Monday, June 7, 2010

You Have a Chance

Image by Diana Robinson

Charles Revson, founder of the successful cosmetic manufacturing firm Revlon, once said, “In our factory we make lipstick. In our advertising, we sell hope.”

We could use a little more hope. I think that is why people buy lottery tickets. One poor mother, who was raising her children on a small salary earned from long hours of hard work, was asked, “Why do you waste your money on a lottery ticket when you can hardly make ends meet?”

“Yeah, I buy a ticket every day,” the woman acknowledged. “But a dollar is not too much to pay for 24 hours of hope.”

There are probably better uses for her money than buying lottery tickets. But she would rather hang onto a little hope than onto her dollar.

We need hope. It is a vital ingredient in life. Without it, far too many people come to the conclusion that they are powerless in the face of difficulties. "It can't be helped," is their motto. Without hope, they won't make needed changes. They feel powerless. Without hope, they will grimly accept the unacceptable and believe that things are about as good as they will ever get.

I've found that I can either be a prisoner of circumstances or a practitioner of hope. I can feel sorry for myself and helpless to do anything about my problems, or I can believe there is a realistic chance for something better.

Norman Cousins, in his book Head First, the Biology of Hope, illustrates the power of hope. He tells of two physicians who were to deliver a paper at a national meeting of cancer specialists. One was truly perplexed. “I don’t understand it, Bob," he said. "We use the same drugs, the same dosage, and the same schedule of treatment. Yet I get a 22% recovery rate and you get a 74% recovery rate. How do you explain that?”

The other responded, “We both use Etoposide, Platinol, Oncovin, and Hydroxyurea. You put those letters together and tell people that you are giving them E-P-O-H. I put them together and explain to them that they are receiving H-O-P-E. I emphasize that they have a chance.”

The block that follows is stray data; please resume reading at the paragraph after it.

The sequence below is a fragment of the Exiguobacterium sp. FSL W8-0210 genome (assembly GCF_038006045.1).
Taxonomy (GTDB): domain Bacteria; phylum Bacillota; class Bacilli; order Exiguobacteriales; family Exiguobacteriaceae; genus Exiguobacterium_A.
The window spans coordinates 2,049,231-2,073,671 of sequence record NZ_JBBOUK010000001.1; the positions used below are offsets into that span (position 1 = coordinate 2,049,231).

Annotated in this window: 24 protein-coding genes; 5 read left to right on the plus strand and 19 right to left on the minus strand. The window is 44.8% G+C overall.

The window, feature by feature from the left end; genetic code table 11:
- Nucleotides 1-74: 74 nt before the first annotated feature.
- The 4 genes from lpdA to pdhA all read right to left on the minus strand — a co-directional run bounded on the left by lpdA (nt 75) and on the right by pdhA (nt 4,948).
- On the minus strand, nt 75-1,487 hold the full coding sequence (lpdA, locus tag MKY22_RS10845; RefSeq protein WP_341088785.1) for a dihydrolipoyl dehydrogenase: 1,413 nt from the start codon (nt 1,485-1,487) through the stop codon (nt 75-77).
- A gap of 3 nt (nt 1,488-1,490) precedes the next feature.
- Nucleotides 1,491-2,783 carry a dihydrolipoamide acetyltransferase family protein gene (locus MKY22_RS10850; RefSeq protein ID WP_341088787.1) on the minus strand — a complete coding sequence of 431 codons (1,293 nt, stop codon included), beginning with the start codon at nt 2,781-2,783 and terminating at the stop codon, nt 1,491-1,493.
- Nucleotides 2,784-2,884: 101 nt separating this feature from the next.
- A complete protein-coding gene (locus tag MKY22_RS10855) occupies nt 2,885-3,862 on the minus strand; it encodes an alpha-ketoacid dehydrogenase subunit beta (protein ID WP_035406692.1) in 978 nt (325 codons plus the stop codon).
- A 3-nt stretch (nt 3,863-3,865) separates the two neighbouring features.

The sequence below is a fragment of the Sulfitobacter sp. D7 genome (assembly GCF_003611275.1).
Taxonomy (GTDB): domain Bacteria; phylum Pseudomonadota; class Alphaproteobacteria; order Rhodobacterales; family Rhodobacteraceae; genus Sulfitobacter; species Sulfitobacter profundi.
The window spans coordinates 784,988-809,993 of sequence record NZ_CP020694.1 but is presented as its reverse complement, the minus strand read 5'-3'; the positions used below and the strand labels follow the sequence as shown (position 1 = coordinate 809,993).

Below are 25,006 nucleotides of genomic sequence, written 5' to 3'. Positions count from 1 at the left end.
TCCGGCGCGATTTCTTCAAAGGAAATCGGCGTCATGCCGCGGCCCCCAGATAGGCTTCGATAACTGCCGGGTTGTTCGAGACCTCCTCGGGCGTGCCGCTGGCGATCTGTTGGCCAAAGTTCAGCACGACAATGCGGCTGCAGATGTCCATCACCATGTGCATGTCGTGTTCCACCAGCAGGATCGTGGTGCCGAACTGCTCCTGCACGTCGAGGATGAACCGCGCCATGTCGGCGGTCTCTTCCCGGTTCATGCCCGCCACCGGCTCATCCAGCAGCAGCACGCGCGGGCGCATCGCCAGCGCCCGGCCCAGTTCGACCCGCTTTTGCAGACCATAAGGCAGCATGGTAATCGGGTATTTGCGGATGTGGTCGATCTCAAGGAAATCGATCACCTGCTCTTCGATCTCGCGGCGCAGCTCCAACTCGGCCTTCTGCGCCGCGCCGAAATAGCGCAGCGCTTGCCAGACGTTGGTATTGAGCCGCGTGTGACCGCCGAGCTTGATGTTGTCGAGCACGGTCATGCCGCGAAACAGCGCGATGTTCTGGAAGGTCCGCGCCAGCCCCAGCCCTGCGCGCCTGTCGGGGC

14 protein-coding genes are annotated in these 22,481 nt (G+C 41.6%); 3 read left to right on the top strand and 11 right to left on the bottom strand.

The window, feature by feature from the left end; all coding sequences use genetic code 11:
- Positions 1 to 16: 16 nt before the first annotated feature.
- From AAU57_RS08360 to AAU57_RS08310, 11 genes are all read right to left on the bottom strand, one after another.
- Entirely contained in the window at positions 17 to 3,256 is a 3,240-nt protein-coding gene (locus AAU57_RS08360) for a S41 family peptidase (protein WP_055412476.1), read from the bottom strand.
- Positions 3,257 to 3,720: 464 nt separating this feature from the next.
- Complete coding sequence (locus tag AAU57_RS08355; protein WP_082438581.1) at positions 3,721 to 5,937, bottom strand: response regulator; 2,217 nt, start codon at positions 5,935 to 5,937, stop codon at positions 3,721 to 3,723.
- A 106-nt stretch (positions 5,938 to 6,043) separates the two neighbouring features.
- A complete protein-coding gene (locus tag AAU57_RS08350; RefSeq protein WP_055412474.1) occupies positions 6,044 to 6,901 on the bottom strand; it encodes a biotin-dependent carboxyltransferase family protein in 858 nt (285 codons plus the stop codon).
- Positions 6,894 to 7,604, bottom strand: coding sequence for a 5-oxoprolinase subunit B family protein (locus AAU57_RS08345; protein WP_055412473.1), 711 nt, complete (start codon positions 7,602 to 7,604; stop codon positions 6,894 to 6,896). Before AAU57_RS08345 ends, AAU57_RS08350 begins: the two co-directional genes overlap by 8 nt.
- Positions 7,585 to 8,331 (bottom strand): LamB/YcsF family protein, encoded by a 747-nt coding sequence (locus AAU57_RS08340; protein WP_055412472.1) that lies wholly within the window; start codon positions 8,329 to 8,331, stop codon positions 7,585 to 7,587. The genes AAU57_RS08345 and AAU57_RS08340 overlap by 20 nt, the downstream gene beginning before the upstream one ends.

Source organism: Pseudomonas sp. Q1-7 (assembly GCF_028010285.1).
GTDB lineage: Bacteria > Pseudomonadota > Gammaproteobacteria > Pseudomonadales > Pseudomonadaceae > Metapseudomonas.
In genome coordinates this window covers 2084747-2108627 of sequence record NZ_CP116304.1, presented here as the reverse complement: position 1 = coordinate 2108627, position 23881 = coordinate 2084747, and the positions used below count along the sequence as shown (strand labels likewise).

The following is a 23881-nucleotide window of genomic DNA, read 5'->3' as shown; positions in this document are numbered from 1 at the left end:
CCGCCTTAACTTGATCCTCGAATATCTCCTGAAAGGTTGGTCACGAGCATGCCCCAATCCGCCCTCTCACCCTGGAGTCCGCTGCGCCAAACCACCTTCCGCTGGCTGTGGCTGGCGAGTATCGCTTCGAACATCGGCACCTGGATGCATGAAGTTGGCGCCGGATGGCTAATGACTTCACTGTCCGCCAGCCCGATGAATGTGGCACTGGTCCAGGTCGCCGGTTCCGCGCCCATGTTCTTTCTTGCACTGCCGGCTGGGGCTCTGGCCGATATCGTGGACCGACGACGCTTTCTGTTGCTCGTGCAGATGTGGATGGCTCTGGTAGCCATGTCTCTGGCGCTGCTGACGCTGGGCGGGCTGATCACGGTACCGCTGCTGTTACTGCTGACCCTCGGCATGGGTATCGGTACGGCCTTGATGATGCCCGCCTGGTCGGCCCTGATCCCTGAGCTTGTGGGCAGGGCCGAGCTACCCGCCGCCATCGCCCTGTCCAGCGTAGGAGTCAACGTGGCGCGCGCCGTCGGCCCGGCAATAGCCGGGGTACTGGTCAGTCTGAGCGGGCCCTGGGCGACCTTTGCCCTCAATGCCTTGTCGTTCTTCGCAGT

You do have a chance. You have a chance at life. You have a chance at success. You have a chance at wholeness. You have a chance at meaningful relationships and, though you may not believe it, at happiness.

Are you a prisoner of circumstances … stuck and helpless, or a practitioner of hope? It can be a difference between life and death.

-- Steve Goodier

8 comments:

Anonymous said...

Uplifting and powerful inspiring thought. Thanks for sharing, Steve. Funny, but am writing a new book about hope. True stories of 'Endless Possibilities, Far and Great Horizons'

"The spring of hope is eternal and will never run dry."
- craig


Craig's blog (with extracts from his various writings: articles, books and new manuscripts) is at http://en.search.wordpress.com/?q=%22craig+lock%22&t=post and http://craiglock.wordpress.com

Anonymous said...

Kind of surprised you quoted Harvey Milk.

Adriana Romanini said...

Thanks, Steve. Your messages are always uplifting and they make a huge difference in my life.

Steve Goodier said...

Craig, I hope you finish that book on hope -- what an important topic. Let us know when it is done!

Jet said...

Uplifting and inspiring Steve.

Loren Gelberg-Goff said...

As always, this is a wonderful message. I have forwarded on your post to Russ Haan, who started the project: Hope is in the Cards (www.hopeisinthecards.org) I think it is vitally important for all of us to connect to HOPE when there is such an abundance of negativity being bombarded at us. Hope keeps us moving forward, and looking for solutions rather than staying focused on what's wrong. Thank you for all you do to keep hope alive! Loren

Ben said...

As usual, Steve, you hit the nail on the head! When I was among those civilians interned by the Japanese in Manila during WW 2; and, when our American forces were initially forced back to Bataan, New Guinea and Australia, hope was all that kept most of us sane,in spite of the constant propaganda being fed to us about how well the Japanese were doing. Those who lost hope usually were those who suffered the most and who died first of disease and/or starvation.

Thank you for all that you do for everyone, Dad

Steve Goodier said...

Loren, I haven't heard of the site Hope is in the cards. Thanks for sending the message on.

And Dad, well, I didn't know you were reading the blog. Thanks for the compliment!